Several decades ago, the Fourth Circuit recognized a limited liberty interest, secured by the Constitution, in having false information expunged from one's prison file. See Paine v. Baker, 595 F.2d 197, 201-02 (4th Cir. 1979). Under Paine, an inmate was entitled to relief if he could show that: (1) the information in question was actually false; (2) the erroneous information was in his central file; and (3) the erroneous information was likely to be relied upon "to a constitutionally significant degree." Id.

However, after the United States Supreme Court's decision in Greenholtz v. Inmates of Nebraska Penal & Correctional Complex, 442 U.S. 1 (1979), the validity of Paine has been called into question. See Johnson v. Rodriguez, 110 F.3d 299, 309 n. 13 (5th Cir. 1997) ("[A]lthough Paine has not been expressly overruled, subsequent Fourth Circuit cases ... undercut any contention that the Paine analysis is still viable."). In Greenholz, the Supreme Court held that the U.S. Constitution, of its own force, does not create a liberty interest in parole. 442 U.S. at 7.

In recent years, the law has been clarified. It is still true that an inmate can bring a procedural due process challenge to a parole decision only where there is a state-created liberty interest in parole. See Swarthout v. Cooke, -- U.S. --, 131 S.Ct. 859, 862 (2011) ("There is no right under the Federal Constitution to be conditionally released before the expiration of a valid sentence, and the States are under no duty to offer parole to their prisoners."); Board of Pardons v. Allen, 482 U.S. 369, 380-81 (1987). If a state statute governing parole uses mandatory language like "shall" to "create a presumption that parole release will be granted," then an inmate has a state-created liberty interest in parole and may bring a procedural due process challenge to a parole decision. Sass v. California Board of Prison Terms, 461 F.3d 1123, 1127 (9th Cir. 2006).

Federal courts look to decisions of the highest state court to determine whether there is a state-created liberty interest in parole. Sass, 461 F.3d at 1127 ("a State's highest court is the final judicial arbiter of the meaning of state statutes"). In Banks v. State of Idaho, 920 P.2d 905 (Idaho 1996), the Idaho Supreme Court addressed the liberty interest question. The court noted that the Idaho sentencing statute, I.C. § 19-2513, uses the non-mandatory words "[t]he offender may be considered for parole or discharge at any time during the indeterminate period of the sentence." The Banks Court held that, as a result of the statute's language, in Idaho "parole is not an automatic right or liberty interest." Id. at 908. The Banks Court acknowledged the existence of I.C. § 20-223, which governs parole commission decisions and contains the phrase "a parole shall be ordered when. . . ." The court did not find the statute's "shall" language controlling in the liberty interest analysis, although that section is nearly the same as the language deemed mandatory in Greenholtz and Allen. Rather, the Idaho Supreme Court relied on I.C. § 19-2513--which governs sentencing--noting that it does not contain mandatory language, but instead states that "[t]he offender may be considered for parole or discharged at any time during the indeterminate part of the sentence."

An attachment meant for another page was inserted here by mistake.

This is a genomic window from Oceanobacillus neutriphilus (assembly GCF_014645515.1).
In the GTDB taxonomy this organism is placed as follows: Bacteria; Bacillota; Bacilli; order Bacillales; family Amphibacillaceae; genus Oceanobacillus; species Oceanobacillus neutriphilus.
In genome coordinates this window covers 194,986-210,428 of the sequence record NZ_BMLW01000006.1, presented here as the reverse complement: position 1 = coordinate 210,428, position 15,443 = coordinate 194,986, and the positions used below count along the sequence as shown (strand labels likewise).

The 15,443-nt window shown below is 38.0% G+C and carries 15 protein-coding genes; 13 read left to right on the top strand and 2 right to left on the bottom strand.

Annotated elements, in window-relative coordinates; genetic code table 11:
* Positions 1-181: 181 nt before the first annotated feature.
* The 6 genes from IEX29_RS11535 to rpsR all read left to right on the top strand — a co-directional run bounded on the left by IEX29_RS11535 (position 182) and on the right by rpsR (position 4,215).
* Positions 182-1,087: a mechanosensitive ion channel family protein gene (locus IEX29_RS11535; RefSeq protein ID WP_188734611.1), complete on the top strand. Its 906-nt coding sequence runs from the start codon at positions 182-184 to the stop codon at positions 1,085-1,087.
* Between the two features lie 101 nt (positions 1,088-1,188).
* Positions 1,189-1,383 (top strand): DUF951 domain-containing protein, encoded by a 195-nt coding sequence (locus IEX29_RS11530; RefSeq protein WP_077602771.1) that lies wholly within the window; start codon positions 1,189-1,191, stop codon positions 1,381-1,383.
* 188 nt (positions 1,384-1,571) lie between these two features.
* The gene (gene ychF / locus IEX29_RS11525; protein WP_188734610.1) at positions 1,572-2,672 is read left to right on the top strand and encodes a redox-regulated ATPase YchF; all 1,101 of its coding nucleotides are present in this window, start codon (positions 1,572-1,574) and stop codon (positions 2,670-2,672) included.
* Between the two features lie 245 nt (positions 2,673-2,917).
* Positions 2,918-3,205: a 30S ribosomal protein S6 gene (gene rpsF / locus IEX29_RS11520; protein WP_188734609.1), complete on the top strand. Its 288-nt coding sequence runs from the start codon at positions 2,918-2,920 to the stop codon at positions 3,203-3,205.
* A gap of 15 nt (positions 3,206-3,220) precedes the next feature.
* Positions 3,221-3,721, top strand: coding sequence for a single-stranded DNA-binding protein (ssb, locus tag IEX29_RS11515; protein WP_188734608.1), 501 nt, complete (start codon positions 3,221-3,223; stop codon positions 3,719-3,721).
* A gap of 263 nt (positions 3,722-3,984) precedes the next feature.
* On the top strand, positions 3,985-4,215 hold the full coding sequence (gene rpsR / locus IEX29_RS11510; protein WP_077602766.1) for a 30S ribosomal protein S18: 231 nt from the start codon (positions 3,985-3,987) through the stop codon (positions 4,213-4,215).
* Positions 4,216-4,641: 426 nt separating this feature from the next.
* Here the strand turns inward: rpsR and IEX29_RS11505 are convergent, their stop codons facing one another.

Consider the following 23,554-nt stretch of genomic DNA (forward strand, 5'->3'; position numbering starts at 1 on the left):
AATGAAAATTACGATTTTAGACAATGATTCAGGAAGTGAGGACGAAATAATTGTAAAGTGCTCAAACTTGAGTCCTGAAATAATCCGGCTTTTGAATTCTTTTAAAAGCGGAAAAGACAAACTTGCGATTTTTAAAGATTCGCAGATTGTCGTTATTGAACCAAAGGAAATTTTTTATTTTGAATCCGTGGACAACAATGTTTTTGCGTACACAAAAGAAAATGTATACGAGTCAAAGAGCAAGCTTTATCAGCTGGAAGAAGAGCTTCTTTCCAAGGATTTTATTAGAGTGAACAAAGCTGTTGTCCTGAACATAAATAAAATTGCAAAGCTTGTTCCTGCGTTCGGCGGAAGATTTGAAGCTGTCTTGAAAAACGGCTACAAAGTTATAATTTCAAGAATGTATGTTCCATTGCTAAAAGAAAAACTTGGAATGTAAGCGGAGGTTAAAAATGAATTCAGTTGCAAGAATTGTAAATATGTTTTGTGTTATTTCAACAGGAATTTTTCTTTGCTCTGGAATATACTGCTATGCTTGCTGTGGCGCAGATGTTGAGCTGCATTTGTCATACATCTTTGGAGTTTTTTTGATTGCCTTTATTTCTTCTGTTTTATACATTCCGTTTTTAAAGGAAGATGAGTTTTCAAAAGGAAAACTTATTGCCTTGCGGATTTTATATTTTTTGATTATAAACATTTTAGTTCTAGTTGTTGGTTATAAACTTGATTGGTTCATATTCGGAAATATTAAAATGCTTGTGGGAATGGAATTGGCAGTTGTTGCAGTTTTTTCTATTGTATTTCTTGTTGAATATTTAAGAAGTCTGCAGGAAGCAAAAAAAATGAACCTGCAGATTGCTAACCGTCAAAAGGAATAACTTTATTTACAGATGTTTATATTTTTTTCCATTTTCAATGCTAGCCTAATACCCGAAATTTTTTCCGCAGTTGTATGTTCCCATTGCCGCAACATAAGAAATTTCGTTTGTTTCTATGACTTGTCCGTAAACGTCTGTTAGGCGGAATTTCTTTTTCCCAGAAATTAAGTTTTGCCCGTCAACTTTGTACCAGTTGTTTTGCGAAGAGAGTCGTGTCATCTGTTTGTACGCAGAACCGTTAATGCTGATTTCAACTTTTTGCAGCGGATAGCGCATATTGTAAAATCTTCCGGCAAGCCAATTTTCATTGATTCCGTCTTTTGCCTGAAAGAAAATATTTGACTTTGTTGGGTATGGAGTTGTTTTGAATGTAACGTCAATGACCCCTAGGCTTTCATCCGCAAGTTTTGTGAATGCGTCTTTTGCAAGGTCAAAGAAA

The Banks decision governs Plaintiff's ability to bring a due process claim in a federal civil rights action. Therefore, unless the Idaho Supreme Court reconsiders its decision that there is no liberty interest arising from the sentencing and parole statutes, the federal courts are bound by the Idaho Supreme Court's interpretation. Cf id. ("if the California Supreme Court did hold that section 3041 does not use mandatory language, the [Ninth Circuit's] holdings to the contrary would no longer control").

Based upon the United States Supreme Court's strong language in Swarthout v. Cooke, a due process interest in parole-related issues can be found only where a state-created liberty interest exists (such as in California). No such interest exists in Idaho. Therefore, for Idaho inmates, Paine and previous Ninth Circuit case law permitting due process claims in inmate settings where no liberty interest is found, e.g., Burnsworth v. Gunderson, 179 F.3d 771, 775 (9th Cir. 1999)*fn1 no longer provide viable legal grounds for relief.

3. Conclusion

For the foregoing reasons, Plaintiff's entire Complaint will be dismissed. Plaintiff's in forma pauperis application will be deemed moot.



1. Plaintiff's Complaint (Dkt. 1) is DISMISSED.

2. Plaintiff's Application to Proceed in Forma Pauperis (Dkt. 2) is MOOT.